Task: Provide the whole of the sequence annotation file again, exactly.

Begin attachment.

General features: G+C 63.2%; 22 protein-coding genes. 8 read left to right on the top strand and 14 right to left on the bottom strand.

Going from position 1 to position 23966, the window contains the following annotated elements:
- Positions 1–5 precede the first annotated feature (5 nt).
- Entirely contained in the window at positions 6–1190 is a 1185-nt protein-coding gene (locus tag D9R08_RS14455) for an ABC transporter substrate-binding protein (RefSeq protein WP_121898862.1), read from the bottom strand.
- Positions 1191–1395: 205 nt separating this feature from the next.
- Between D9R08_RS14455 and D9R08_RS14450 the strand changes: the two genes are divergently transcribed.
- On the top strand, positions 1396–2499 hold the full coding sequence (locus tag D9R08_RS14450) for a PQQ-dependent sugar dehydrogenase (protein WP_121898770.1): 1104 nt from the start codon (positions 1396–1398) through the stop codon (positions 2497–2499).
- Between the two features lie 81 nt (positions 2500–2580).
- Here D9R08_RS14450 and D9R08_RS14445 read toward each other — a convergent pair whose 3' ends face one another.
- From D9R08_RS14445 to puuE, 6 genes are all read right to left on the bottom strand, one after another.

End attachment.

General features: G+C 63.2%; 22 protein-coding genes. 8 read left to right on the top strand and 14 right to left on the bottom strand.

Going from position 1 to position 23966, the window contains the following annotated elements:
- Positions 1–5 precede the first annotated feature (5 nt).
- Entirely contained in the window at positions 6–1190 is a 1185-nt protein-coding gene (locus tag D9R08_RS14455) for an ABC transporter substrate-binding protein (RefSeq protein WP_121898862.1), read from the bottom strand.
- Positions 1191–1395: 205 nt separating this feature from the next.
- Between D9R08_RS14455 and D9R08_RS14450 the strand changes: the two genes are divergently transcribed.
- On the top strand, positions 1396–2499 hold the full coding sequence (locus tag D9R08_RS14450) for a PQQ-dependent sugar dehydrogenase (protein WP_121898770.1): 1104 nt from the start codon (positions 1396–1398) through the stop codon (positions 2497–2499).
- Between the two features lie 81 nt (positions 2500–2580).
- Here D9R08_RS14450 and D9R08_RS14445 read toward each other — a convergent pair whose 3' ends face one another.
- From D9R08_RS14445 to puuE, 6 genes are all read right to left on the bottom strand, one after another.